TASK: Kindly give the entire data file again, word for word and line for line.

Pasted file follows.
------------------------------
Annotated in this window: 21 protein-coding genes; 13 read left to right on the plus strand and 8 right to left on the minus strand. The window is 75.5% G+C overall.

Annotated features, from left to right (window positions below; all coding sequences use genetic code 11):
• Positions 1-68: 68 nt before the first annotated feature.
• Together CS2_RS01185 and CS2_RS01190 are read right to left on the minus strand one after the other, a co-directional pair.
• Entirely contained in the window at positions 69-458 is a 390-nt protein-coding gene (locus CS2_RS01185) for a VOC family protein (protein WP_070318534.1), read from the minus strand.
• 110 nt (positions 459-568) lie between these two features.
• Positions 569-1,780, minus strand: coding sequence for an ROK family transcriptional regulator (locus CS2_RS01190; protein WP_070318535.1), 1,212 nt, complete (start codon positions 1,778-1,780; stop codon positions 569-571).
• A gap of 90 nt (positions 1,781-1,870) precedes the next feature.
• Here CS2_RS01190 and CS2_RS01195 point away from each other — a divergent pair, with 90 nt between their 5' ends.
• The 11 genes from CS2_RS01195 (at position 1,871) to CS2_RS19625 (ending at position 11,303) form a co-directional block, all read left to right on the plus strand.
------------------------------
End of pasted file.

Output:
Annotated in this window: 21 protein-coding genes; 13 read left to right on the plus strand and 8 right to left on the minus strand. The window is 75.5% G+C overall.

Annotated features, from left to right (window positions below; all coding sequences use genetic code 11):
• Positions 1-68: 68 nt before the first annotated feature.
• Together CS2_RS01185 and CS2_RS01190 are read right to left on the minus strand one after the other, a co-directional pair.
• Entirely contained in the window at positions 69-458 is a 390-nt protein-coding gene (locus CS2_RS01185) for a VOC family protein (protein WP_070318534.1), read from the minus strand.
• 110 nt (positions 459-568) lie between these two features.
• Positions 569-1,780, minus strand: coding sequence for an ROK family transcriptional regulator (locus CS2_RS01190; protein WP_070318535.1), 1,212 nt, complete (start codon positions 1,778-1,780; stop codon positions 569-571).
• A gap of 90 nt (positions 1,781-1,870) precedes the next feature.
• Here CS2_RS01190 and CS2_RS01195 point away from each other — a divergent pair, with 90 nt between their 5' ends.
• The 11 genes from CS2_RS01195 (at position 1,871) to CS2_RS19625 (ending at position 11,303) form a co-directional block, all read left to right on the plus strand.